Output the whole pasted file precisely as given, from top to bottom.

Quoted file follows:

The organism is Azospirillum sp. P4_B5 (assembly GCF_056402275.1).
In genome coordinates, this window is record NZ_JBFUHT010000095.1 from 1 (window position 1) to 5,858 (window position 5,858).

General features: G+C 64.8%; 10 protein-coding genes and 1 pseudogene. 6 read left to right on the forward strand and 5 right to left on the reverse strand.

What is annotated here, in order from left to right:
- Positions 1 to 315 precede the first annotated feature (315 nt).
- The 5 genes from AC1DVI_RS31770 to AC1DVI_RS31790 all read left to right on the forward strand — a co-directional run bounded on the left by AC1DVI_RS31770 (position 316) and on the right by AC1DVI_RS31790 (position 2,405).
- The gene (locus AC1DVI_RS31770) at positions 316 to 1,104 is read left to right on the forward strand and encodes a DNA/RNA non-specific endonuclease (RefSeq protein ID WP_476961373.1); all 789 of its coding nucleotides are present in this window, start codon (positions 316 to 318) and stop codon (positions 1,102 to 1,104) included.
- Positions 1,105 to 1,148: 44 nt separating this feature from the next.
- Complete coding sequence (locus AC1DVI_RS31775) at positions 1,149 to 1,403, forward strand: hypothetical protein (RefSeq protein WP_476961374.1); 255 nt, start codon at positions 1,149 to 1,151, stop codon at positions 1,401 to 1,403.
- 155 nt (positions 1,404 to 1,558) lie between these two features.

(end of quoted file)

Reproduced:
The organism is Azospirillum sp. P4_B5 (assembly GCF_056402275.1).
In genome coordinates, this window is record NZ_JBFUHT010000095.1 from 1 (window position 1) to 5,858 (window position 5,858).

General features: G+C 64.8%; 10 protein-coding genes and 1 pseudogene. 6 read left to right on the forward strand and 5 right to left on the reverse strand.

What is annotated here, in order from left to right:
- Positions 1 to 315 precede the first annotated feature (315 nt).
- The 5 genes from AC1DVI_RS31770 to AC1DVI_RS31790 all read left to right on the forward strand — a co-directional run bounded on the left by AC1DVI_RS31770 (position 316) and on the right by AC1DVI_RS31790 (position 2,405).
- The gene (locus AC1DVI_RS31770) at positions 316 to 1,104 is read left to right on the forward strand and encodes a DNA/RNA non-specific endonuclease (RefSeq protein ID WP_476961373.1); all 789 of its coding nucleotides are present in this window, start codon (positions 316 to 318) and stop codon (positions 1,102 to 1,104) included.
- Positions 1,105 to 1,148: 44 nt separating this feature from the next.
- Complete coding sequence (locus AC1DVI_RS31775) at positions 1,149 to 1,403, forward strand: hypothetical protein (RefSeq protein WP_476961374.1); 255 nt, start codon at positions 1,149 to 1,151, stop codon at positions 1,401 to 1,403.
- 155 nt (positions 1,404 to 1,558) lie between these two features.